3 months now my marriage is recognized and still I’m waiting for guests to arrive at the reception

Daddy’s Day at Charlie’s church-based preschool class. The man who plays the title role in our grandson’s life can’t get off work for the hour-long program. Dave and I shoulder grandfatherly duties and attend in his stead. Charlie’s mom ushers us to the classroom door, chats briefly with the teacher, then leaves. Charlie takes over from there.

“This is my Papa,” the four-year-old says, pointing to Dave. He turns to me. “And this is my Iso Papa.”

The teacher laughs. “Your evil papa?”

Charlie looks daggers at her. “EESO-Papa,” he says, and leads us over to a stack of wooden blocks.

Maybe the teacher spoke her truth in referring to me as Evil Papa. Later she makes an elaborate point of there being a “special friend” in the room. She uses her voice to draw quotes around the term.

“Children, you may ask your father or grandfather or ‘special friend’ to join you at the craft table.” “Boys and girls, I want you to sing your best for your father or grandfather or ‘special friend.’” “Students, you may now offer your father or grandfather or ‘special friend’ a half-doughnut and glass of juice.”

I seethe with anger. Does it matter that she and others locate me outside the family? Label gay people as wicked? Feign inclusivity? Broadcast such messages to four- and five-year-olds?

Sure, it does.

Even before they’re taught to use the potty, children receive training in societal prejudice, gender expectations and roles. I learned at a young age to despise a deep part of myself. I’m coming to realize a lifetime is too short for me and others to undo all those early lessons.

Not that we should quit trying.

Since July, Dave and I have frequented a local film club. We’re the young ones in a crowd of 15 or 20 who gather once a month to watch old-time Western movies. At the club’s 38th anniversary celebration this fall we cakeweb2learned they’ve cancelled meetings only twice—once for the blizzard of 1977 and again for the blizzard of 2014.

Last month we decided to ante up the annual dues, only $10 per person or couple. We approached the treasurer, an amiable white-haired man of short stature and warm smile, and told him we wanted to become official members.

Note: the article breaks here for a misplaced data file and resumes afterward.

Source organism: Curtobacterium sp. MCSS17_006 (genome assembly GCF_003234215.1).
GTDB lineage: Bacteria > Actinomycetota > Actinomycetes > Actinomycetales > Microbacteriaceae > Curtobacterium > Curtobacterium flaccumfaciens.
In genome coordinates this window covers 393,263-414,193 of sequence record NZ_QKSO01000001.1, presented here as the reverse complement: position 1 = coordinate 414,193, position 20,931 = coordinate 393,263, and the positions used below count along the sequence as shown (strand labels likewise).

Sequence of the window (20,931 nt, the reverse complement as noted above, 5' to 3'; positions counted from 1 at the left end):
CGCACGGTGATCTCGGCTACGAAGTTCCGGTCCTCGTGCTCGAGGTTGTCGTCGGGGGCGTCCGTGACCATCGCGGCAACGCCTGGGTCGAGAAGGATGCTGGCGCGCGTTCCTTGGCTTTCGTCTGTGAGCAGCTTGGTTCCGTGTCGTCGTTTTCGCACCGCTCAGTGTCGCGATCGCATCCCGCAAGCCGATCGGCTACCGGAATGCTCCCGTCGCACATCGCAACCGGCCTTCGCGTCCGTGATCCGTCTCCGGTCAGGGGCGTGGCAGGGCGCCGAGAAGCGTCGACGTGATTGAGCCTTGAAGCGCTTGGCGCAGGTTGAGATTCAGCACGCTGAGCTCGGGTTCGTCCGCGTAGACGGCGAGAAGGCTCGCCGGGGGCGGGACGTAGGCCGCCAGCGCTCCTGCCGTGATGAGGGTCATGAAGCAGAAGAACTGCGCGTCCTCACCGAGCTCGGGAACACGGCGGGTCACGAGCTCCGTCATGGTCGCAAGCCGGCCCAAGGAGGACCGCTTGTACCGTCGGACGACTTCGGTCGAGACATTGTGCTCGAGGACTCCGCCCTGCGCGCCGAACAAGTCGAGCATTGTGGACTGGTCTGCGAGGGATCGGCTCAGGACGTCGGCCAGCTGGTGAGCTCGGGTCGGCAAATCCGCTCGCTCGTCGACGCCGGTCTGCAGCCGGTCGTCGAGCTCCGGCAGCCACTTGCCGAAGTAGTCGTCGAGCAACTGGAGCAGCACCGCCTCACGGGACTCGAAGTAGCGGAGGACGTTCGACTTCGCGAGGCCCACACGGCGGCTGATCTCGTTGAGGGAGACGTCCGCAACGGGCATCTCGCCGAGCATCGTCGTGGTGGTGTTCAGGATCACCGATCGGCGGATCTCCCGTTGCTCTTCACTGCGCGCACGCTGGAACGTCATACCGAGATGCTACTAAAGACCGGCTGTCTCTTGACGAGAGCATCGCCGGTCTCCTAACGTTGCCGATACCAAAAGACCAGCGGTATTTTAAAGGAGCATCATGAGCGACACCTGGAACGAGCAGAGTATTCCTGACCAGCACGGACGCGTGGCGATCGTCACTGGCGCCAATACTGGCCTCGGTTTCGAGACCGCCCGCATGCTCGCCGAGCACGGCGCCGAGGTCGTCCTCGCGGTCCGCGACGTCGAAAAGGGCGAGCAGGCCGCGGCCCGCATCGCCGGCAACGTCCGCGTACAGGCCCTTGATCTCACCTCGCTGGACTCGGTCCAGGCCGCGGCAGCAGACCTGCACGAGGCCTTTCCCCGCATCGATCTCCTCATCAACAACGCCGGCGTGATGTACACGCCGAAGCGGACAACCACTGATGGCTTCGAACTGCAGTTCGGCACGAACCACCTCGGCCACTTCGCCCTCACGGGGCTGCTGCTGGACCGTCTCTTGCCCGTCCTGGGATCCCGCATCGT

“Do you have change for a twenty?” Dave asked.

“Um, it’s $10 per person.”

“Not $10 per couple?”

“Well, are you two brothers?”

“We’re married, actually,” Dave said.

A bystander chortled loudly, then flushed when neither Dave nor I laughed. He quickly retired to his seat.

The treasurer checked his wallet and waved us off. “I don’t have change.” He, too, beat a hasty retreat.

“That was a conversation stopper,” Dave whispered.

I nodded. “You sure know how to clear a room.”

We talked about it on the drive home, how Indiana’s marriage equality played a role in our actions. “I’m feeling bolder,” Dave said. “More ready to publicly claim you as my husband.”

“Me, too,” I said. “Most of the time. Not the other night at that new theatre. You dropped me off at the door. The usher wanted to seat me. I told the her I was waiting on another person. When you came in she asked, ‘Is this your friend?’ I didn’t correct her. I could have said, ‘He’s my husband.’ But I was in new territory, didn’t feel safe. I kept mum.”

Maybe this happens to others, too—the club treasurer, the preschool teacher, my evangelical pastor brother, my deceased mother, my children. Marriage equality is new territory for them, may feel unsafe, scary. I want them to get over it. Buck up, duck. If our conservative state legislators have to accord me the dignity of marriage, you should, too.

But it may a hard pill for them to swallow. Maybe instead of scorn I can offer a glass of water. While still holding them accountable to treat me with respect, I can offer grace instead of judgment. After all, I’m asking the same of them. For me and my special friend. For every last one of my grandchildren. And theirs.